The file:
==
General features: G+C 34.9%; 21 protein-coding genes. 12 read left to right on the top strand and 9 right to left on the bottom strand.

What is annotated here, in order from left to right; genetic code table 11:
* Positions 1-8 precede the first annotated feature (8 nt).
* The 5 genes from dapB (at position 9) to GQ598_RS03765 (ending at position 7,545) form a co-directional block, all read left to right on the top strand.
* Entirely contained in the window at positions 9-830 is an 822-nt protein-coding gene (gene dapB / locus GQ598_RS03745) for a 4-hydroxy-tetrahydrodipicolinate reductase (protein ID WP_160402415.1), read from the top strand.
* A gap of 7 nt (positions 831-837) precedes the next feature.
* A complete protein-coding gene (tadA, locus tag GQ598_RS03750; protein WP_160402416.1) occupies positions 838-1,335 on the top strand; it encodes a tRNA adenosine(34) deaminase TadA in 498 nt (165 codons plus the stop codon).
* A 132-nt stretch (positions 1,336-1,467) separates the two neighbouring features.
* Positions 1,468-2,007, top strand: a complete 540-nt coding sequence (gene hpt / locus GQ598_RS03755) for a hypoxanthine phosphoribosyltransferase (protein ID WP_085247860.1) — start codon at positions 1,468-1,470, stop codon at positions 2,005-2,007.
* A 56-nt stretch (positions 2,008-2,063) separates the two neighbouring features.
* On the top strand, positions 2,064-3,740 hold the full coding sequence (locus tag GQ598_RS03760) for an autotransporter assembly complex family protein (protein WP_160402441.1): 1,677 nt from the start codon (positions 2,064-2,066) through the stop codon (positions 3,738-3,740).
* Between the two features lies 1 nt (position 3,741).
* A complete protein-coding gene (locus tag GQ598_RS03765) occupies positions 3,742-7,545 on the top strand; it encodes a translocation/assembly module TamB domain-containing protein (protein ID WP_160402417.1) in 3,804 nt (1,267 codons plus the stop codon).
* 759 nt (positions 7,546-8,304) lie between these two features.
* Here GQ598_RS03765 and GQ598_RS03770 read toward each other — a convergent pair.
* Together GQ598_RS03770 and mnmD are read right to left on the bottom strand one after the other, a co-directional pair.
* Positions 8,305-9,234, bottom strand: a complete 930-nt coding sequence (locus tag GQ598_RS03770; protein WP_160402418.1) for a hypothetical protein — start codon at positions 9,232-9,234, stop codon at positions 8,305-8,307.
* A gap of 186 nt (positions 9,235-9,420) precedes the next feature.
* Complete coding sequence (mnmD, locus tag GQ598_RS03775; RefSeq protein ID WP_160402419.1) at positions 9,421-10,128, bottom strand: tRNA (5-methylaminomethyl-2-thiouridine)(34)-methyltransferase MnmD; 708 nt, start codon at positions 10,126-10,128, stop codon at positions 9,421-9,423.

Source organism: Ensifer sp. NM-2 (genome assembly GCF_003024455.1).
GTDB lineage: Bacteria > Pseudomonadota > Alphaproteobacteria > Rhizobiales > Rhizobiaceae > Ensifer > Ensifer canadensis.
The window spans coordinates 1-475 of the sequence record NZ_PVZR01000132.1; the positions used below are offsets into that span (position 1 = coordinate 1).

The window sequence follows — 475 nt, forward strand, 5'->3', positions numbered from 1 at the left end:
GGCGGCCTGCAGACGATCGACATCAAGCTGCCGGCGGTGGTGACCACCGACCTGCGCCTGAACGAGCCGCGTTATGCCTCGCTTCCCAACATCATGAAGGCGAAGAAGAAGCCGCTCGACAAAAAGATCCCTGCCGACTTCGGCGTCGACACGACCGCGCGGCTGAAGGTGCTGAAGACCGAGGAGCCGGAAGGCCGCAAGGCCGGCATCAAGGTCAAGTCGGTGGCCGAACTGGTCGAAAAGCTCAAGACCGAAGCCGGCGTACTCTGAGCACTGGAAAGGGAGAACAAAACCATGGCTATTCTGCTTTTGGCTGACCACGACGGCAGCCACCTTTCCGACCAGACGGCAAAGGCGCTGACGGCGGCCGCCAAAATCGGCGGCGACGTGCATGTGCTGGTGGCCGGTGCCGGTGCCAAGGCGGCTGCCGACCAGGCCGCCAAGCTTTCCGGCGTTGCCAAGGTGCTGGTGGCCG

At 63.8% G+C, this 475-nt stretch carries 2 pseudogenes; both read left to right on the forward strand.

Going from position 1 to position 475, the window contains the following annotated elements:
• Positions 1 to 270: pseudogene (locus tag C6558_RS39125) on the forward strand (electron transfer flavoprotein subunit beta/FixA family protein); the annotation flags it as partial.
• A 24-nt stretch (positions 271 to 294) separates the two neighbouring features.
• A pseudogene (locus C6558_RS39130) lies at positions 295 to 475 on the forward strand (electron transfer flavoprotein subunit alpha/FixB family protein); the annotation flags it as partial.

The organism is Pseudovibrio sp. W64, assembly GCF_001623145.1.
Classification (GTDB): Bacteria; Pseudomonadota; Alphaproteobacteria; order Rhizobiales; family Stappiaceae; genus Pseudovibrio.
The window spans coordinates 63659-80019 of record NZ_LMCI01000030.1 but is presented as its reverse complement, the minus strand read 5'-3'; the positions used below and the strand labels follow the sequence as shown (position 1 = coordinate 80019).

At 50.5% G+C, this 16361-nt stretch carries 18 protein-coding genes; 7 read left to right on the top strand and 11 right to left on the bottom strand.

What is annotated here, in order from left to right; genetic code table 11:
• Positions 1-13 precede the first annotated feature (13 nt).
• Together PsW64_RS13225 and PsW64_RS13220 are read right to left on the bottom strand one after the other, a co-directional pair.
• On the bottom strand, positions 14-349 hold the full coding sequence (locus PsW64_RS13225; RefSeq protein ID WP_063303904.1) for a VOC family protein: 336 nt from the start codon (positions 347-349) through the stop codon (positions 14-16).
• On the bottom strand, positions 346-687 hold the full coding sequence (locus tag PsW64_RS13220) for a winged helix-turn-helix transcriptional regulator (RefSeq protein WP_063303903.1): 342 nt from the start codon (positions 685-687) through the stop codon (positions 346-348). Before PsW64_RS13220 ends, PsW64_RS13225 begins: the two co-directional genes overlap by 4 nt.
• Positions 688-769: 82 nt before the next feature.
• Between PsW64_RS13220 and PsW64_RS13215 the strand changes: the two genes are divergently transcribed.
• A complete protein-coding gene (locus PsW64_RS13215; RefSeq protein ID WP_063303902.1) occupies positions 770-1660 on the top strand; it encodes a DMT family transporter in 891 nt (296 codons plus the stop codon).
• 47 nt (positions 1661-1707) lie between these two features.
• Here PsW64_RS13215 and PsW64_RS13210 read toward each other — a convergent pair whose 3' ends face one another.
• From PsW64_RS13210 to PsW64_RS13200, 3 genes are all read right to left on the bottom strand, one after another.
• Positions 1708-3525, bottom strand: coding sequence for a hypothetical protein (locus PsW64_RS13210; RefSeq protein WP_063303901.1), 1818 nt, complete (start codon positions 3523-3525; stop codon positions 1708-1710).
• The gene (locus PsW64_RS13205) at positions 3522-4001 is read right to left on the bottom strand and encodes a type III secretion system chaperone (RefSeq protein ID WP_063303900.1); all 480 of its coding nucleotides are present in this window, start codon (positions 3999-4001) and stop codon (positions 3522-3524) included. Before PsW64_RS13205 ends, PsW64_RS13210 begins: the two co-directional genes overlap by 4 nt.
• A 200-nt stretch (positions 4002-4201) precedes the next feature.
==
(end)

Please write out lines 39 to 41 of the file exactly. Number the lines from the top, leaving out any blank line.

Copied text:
• Positions 688-769: 82 nt before the next feature.
• Between PsW64_RS13220 and PsW64_RS13215 the strand changes: the two genes are divergently transcribed.
• A complete protein-coding gene (locus PsW64_RS13215; RefSeq protein ID WP_063303902.1) occupies positions 770-1660 on the top strand; it encodes a DMT family transporter in 891 nt (296 codons plus the stop codon).